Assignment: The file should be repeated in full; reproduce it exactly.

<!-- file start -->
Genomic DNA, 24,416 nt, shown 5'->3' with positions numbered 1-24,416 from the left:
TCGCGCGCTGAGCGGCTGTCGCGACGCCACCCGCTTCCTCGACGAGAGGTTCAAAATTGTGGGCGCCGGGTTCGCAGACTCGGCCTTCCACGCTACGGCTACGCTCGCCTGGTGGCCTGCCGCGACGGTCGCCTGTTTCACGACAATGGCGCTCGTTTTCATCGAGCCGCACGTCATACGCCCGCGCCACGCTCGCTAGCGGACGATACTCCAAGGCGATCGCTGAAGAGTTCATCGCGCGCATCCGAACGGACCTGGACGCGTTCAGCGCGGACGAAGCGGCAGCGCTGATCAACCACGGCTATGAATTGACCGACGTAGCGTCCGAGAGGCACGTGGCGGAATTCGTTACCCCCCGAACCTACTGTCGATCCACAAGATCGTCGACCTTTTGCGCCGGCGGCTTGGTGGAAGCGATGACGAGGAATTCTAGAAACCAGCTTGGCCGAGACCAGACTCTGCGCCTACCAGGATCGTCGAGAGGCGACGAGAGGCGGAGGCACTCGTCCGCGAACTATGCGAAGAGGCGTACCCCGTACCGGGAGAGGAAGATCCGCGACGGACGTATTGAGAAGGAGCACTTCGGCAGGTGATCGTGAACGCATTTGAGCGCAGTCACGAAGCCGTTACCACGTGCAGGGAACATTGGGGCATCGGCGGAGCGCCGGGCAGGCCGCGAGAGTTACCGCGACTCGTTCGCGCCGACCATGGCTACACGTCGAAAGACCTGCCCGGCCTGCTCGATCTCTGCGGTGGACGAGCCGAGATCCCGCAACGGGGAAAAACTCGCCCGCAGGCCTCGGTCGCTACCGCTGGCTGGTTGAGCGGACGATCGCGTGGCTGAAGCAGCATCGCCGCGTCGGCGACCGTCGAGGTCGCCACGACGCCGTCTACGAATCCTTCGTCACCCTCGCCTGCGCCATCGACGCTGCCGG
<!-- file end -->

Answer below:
Genomic DNA, 24,416 nt, shown 5'->3' with positions numbered 1-24,416 from the left:
TCGCGCGCTGAGCGGCTGTCGCGACGCCACCCGCTTCCTCGACGAGAGGTTCAAAATTGTGGGCGCCGGGTTCGCAGACTCGGCCTTCCACGCTACGGCTACGCTCGCCTGGTGGCCTGCCGCGACGGTCGCCTGTTTCACGACAATGGCGCTCGTTTTCATCGAGCCGCACGTCATACGCCCGCGCCACGCTCGCTAGCGGACGATACTCCAAGGCGATCGCTGAAGAGTTCATCGCGCGCATCCGAACGGACCTGGACGCGTTCAGCGCGGACGAAGCGGCAGCGCTGATCAACCACGGCTATGAATTGACCGACGTAGCGTCCGAGAGGCACGTGGCGGAATTCGTTACCCCCCGAACCTACTGTCGATCCACAAGATCGTCGACCTTTTGCGCCGGCGGCTTGGTGGAAGCGATGACGAGGAATTCTAGAAACCAGCTTGGCCGAGACCAGACTCTGCGCCTACCAGGATCGTCGAGAGGCGACGAGAGGCGGAGGCACTCGTCCGCGAACTATGCGAAGAGGCGTACCCCGTACCGGGAGAGGAAGATCCGCGACGGACGTATTGAGAAGGAGCACTTCGGCAGGTGATCGTGAACGCATTTGAGCGCAGTCACGAAGCCGTTACCACGTGCAGGGAACATTGGGGCATCGGCGGAGCGCCGGGCAGGCCGCGAGAGTTACCGCGACTCGTTCGCGCCGACCATGGCTACACGTCGAAAGACCTGCCCGGCCTGCTCGATCTCTGCGGTGGACGAGCCGAGATCCCGCAACGGGGAAAAACTCGCCCGCAGGCCTCGGTCGCTACCGCTGGCTGGTTGAGCGGACGATCGCGTGGCTGAAGCAGCATCGCCGCGTCGGCGACCGTCGAGGTCGCCACGACGCCGTCTACGAATCCTTCGTCACCCTCGCCTGCGCCATCGACGCTGCCGG